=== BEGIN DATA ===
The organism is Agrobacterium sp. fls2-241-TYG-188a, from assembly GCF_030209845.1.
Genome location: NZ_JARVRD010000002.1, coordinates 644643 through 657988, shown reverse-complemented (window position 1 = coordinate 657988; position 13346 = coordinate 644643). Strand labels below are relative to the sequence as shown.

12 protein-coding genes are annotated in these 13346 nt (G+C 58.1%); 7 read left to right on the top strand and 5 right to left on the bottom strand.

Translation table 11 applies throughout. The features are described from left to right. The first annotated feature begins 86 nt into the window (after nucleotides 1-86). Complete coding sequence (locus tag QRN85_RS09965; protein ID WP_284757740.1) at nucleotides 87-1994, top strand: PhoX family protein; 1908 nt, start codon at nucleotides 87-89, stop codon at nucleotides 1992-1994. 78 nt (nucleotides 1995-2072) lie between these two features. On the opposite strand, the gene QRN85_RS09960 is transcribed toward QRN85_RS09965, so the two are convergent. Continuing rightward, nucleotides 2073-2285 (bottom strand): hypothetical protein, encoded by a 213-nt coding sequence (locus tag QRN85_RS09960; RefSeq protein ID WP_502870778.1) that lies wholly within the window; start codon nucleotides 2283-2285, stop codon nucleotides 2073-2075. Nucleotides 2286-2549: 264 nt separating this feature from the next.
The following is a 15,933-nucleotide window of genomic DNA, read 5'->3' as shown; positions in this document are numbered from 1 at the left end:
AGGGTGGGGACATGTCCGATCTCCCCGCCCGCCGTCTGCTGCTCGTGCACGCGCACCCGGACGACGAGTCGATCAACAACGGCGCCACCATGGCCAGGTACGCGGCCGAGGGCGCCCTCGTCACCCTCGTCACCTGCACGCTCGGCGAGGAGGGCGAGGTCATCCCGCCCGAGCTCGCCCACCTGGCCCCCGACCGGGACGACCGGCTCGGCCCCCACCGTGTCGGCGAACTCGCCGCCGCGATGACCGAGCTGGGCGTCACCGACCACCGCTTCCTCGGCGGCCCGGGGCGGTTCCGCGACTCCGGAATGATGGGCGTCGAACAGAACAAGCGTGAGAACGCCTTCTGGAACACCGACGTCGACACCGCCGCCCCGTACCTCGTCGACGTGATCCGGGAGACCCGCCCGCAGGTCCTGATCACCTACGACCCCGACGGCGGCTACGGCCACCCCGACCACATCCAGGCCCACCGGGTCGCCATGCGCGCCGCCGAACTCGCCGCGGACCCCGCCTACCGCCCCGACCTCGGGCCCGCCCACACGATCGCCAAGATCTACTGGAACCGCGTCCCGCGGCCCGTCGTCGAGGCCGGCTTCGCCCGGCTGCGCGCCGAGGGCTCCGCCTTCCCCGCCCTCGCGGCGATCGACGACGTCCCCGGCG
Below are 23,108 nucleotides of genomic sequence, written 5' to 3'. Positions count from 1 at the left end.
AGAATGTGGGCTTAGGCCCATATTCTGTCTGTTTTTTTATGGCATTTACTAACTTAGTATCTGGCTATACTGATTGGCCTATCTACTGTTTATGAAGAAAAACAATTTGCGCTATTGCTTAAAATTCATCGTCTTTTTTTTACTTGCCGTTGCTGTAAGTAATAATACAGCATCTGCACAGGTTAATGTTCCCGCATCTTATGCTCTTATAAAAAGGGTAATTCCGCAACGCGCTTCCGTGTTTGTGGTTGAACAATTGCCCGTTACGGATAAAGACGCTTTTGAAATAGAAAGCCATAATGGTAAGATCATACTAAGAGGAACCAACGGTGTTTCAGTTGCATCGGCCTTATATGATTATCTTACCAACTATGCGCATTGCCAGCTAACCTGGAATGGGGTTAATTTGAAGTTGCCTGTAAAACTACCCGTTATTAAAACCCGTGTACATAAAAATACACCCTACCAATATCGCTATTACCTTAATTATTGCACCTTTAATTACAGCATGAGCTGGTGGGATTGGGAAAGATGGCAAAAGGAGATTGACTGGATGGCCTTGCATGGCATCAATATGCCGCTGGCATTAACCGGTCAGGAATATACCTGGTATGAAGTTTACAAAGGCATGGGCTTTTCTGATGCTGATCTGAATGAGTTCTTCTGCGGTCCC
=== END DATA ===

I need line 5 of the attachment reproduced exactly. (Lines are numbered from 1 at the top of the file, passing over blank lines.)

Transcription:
The following is a 15,933-nucleotide window of genomic DNA, read 5'->3' as shown; positions in this document are numbered from 1 at the left end: